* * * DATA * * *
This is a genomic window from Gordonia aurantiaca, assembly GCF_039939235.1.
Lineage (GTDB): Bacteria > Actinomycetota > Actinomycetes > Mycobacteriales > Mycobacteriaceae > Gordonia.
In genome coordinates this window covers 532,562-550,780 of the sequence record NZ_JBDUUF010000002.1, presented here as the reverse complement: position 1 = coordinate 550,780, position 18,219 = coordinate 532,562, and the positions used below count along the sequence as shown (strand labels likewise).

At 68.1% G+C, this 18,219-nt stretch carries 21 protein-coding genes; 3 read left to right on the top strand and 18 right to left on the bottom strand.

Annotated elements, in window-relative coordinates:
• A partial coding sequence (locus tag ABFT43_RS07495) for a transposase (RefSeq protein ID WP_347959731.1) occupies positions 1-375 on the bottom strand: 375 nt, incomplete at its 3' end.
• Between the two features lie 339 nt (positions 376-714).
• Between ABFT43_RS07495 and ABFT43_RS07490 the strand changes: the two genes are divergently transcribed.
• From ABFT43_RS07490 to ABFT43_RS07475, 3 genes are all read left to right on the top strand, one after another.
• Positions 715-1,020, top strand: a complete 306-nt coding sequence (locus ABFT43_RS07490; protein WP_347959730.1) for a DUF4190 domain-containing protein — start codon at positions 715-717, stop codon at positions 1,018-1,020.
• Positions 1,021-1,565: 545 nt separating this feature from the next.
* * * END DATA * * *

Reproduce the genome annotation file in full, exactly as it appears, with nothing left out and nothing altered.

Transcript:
This is a genomic window from Gordonia aurantiaca, assembly GCF_039939235.1.
Lineage (GTDB): Bacteria > Actinomycetota > Actinomycetes > Mycobacteriales > Mycobacteriaceae > Gordonia.
In genome coordinates this window covers 532,562-550,780 of the sequence record NZ_JBDUUF010000002.1, presented here as the reverse complement: position 1 = coordinate 550,780, position 18,219 = coordinate 532,562, and the positions used below count along the sequence as shown (strand labels likewise).

At 68.1% G+C, this 18,219-nt stretch carries 21 protein-coding genes; 3 read left to right on the top strand and 18 right to left on the bottom strand.

Annotated elements, in window-relative coordinates:
• A partial coding sequence (locus tag ABFT43_RS07495) for a transposase (RefSeq protein ID WP_347959731.1) occupies positions 1-375 on the bottom strand: 375 nt, incomplete at its 3' end.
• Between the two features lie 339 nt (positions 376-714).
• Between ABFT43_RS07495 and ABFT43_RS07490 the strand changes: the two genes are divergently transcribed.
• From ABFT43_RS07490 to ABFT43_RS07475, 3 genes are all read left to right on the top strand, one after another.
• Positions 715-1,020, top strand: a complete 306-nt coding sequence (locus ABFT43_RS07490; protein WP_347959730.1) for a DUF4190 domain-containing protein — start codon at positions 715-717, stop codon at positions 1,018-1,020.
• Positions 1,021-1,565: 545 nt separating this feature from the next.